1. Compared to today’s F1, ‘retro’ cars were not just harder to drive because of lack of power steering. The point about making cars harder to drive is about less time spent conserving everything all at once, being moreso like passengers there to monitor the tires’ states, the fuel, the components etc all with conservation in mind. It is about engineers telling drivers from the pits how to drive their cars and at what speed, rather than in previous gens so much more of that being just up to the driver based on how things feel at the time. Nowadays a driver can simply ask his crew what he needs to do in order to treat the tires better or get them into a window. Drivers generally are neither physically nor mentally taxed as much as in previous gens when more was on their shoulders to drive the car without continuous up to the second input as to what exactly was going on with the car. The cars were less refined, unruly beasts in the past, and with better tires could be thrown around more, which these days would ruin one’s tires quickly if that was tried. Drs has made drivers lives much easier too.

    2. Hamilton is answering to a question that isn’t relevant to the new rules, just something related to something that he did with Toto with old Mercedes DTM cars.

      It appears as though the headline is to place that quote as if he was talking specifically about 2021’s rules, while in fact he is just looking forward to that change

    3. No need to ditch power steering, but I see nothing wrong with going back to purely ICE-powered machines. What’s wrong with 1.6l engines cranking out 1000+hp with ground effects? Trying to be green in motorsports is silly, and hybrid tech isn’t the future either. FE has electric covered so F1 should embrace ICE over the next decade while it is still relevant. ICE-only power plants would help to make the F1 cars smaller too – they’ve been far too long and wide since the dawn of the hybrid era.

    4. The whole discussion is one big pick’n’mix of often contrary points within the same opinion. There are so many different things at play that to say cars should go “retro” is quite possibly a roundabout way of saying cars should be easier to drive. When is retro? If we go back to say, 1993…guess what, many, many cars had more electrickery on them than now in terms of driver aids – including fully automatic gearchanging on the up AND downshift as accidentally revealed by Philippe Alliot when he was McLaren tester that year, if memory serves, as well as active suspension, traction control, launch control, complex yaw control gubbins and the like.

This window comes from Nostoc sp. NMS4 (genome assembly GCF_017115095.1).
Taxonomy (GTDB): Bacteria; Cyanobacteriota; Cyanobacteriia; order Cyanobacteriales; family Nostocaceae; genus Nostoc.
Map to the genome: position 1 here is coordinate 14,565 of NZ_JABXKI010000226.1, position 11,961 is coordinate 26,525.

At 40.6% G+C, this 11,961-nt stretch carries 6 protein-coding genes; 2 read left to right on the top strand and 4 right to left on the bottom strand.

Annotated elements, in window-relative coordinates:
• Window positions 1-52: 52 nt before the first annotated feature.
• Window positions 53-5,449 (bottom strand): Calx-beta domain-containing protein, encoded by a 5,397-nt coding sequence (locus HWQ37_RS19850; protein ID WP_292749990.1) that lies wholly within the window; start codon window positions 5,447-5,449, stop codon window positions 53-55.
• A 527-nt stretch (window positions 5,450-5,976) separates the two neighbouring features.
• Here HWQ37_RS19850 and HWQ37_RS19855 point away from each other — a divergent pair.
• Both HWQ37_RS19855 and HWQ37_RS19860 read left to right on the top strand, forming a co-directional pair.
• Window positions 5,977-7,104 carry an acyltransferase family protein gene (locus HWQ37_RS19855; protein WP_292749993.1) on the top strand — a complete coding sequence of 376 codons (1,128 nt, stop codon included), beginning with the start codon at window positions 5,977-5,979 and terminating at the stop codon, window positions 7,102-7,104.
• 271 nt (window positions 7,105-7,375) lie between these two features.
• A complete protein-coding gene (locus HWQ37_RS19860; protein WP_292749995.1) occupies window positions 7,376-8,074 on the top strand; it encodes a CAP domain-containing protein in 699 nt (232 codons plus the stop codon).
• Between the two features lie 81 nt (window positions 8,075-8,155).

We can discount this era for argument’s sake, and go back to arguably the toughest aero cars ever seen – in the 1981-2 seasons…the vast majority of the difficulty in driving those was down to poor understanding of ground effect, and how to isolate its downsides from the driver (who was pretty much told to get on with it), so what do we do, have collective amnesia and just forget the last 40 years of development in chassis, aero and suspension development? Push for Lotus 88 twin chassis cars? Make the tyres fatter to allow for the lack of suspension compliance engendered by ground effect necessities?

      Again, let’s discount that, and go even further back. Would the likes of Lewis Hamilton be tired after racing a 420bhp Lotus 49 clone for 90 minutes? I think not. The big problem in F1 and it has always been THE biggest issue IMO, is the lionising of past drivers. It is easy to forget that the progress on the mechanical side has been more than likely matched or exceeded on the human side…do people not remember MSC finishing races in his crazy fast F2004 without a bead of sweat on him? What about when he did the same thing 10 years earlier in the arguably cruder mid 1990s cars? There is also a school of thought that says that Senna, had he lived, would have been hopelessly outmatched by newer generation drives such as MSC over the medium term, purely because of the massive step up in personal fitness both mental and bodily…and that is between two drivers separated by a mere decade, let alone comparing any modern driver to Fangio, Moss et al.